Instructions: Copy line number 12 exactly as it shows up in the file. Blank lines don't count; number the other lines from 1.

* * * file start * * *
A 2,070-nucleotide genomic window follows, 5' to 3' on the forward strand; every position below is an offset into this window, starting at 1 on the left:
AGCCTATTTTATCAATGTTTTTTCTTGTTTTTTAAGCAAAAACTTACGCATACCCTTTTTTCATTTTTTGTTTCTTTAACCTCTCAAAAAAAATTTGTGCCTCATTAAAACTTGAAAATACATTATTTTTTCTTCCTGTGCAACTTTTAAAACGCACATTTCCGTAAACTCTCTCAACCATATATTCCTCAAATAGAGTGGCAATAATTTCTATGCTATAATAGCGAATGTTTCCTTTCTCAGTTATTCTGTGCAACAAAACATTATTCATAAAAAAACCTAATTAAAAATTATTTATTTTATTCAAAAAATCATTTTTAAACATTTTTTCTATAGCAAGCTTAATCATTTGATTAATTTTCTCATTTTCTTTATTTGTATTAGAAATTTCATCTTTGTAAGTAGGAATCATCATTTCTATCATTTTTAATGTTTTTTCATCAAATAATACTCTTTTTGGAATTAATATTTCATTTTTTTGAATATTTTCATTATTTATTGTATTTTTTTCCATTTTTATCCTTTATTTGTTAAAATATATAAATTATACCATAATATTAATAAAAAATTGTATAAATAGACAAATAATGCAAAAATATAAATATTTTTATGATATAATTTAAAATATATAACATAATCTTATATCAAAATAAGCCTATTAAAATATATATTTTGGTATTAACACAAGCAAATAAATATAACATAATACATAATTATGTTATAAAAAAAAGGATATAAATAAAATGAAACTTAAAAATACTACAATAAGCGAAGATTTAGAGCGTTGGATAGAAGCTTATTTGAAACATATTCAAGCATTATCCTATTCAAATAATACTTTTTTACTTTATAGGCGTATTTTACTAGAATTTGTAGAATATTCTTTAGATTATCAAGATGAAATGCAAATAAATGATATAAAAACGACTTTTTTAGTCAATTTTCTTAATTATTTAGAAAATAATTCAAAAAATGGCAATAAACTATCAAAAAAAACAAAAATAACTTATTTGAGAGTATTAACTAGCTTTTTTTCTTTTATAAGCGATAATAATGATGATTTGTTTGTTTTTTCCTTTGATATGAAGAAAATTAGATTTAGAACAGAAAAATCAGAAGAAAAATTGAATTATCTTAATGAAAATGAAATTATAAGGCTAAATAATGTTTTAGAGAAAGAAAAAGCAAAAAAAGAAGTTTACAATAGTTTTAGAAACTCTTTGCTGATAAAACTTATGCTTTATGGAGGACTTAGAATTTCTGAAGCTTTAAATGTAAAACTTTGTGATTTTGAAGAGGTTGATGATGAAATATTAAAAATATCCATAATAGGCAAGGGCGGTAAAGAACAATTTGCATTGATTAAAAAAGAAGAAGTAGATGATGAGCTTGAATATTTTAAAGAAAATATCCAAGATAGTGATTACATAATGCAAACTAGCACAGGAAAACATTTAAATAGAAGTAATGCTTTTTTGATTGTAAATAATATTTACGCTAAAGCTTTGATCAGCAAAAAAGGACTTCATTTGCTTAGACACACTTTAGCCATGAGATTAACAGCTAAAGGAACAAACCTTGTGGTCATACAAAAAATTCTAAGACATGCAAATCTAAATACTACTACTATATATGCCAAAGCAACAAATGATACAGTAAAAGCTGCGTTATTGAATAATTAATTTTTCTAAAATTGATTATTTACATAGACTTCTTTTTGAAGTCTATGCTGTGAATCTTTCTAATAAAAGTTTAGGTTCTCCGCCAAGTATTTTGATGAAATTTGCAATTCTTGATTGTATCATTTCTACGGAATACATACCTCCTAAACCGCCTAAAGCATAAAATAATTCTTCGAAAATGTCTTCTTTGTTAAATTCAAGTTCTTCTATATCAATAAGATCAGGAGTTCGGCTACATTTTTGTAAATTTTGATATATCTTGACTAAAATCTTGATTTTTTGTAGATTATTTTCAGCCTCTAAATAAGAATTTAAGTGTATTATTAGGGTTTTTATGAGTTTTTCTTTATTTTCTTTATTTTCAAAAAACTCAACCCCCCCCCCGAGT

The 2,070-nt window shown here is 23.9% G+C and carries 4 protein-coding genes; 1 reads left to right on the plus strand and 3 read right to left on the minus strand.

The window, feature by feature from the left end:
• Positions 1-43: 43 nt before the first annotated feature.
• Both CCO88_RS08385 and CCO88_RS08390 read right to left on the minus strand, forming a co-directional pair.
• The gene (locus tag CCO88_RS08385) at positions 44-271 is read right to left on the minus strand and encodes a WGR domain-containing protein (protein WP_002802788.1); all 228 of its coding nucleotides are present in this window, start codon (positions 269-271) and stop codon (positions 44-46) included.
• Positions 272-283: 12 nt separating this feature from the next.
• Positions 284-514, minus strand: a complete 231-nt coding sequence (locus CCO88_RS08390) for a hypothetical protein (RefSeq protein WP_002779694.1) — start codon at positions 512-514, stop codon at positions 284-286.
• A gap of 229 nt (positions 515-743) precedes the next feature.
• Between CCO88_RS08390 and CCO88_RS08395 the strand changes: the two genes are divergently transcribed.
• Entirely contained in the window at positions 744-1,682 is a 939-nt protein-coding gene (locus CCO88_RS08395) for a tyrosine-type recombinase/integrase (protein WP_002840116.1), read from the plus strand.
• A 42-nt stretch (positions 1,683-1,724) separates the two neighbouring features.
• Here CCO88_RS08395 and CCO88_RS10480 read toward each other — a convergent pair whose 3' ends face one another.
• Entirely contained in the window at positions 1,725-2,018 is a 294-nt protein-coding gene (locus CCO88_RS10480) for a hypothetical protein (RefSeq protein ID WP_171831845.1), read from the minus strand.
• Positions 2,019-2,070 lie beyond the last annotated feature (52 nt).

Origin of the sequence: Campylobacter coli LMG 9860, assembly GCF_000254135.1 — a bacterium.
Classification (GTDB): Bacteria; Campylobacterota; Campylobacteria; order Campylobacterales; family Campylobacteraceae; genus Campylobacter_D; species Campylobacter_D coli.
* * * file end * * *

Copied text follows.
• Entirely contained in the window at positions 744-1,682 is a 939-nt protein-coding gene (locus CCO88_RS08395) for a tyrosine-type recombinase/integrase (protein WP_002840116.1), read from the plus strand.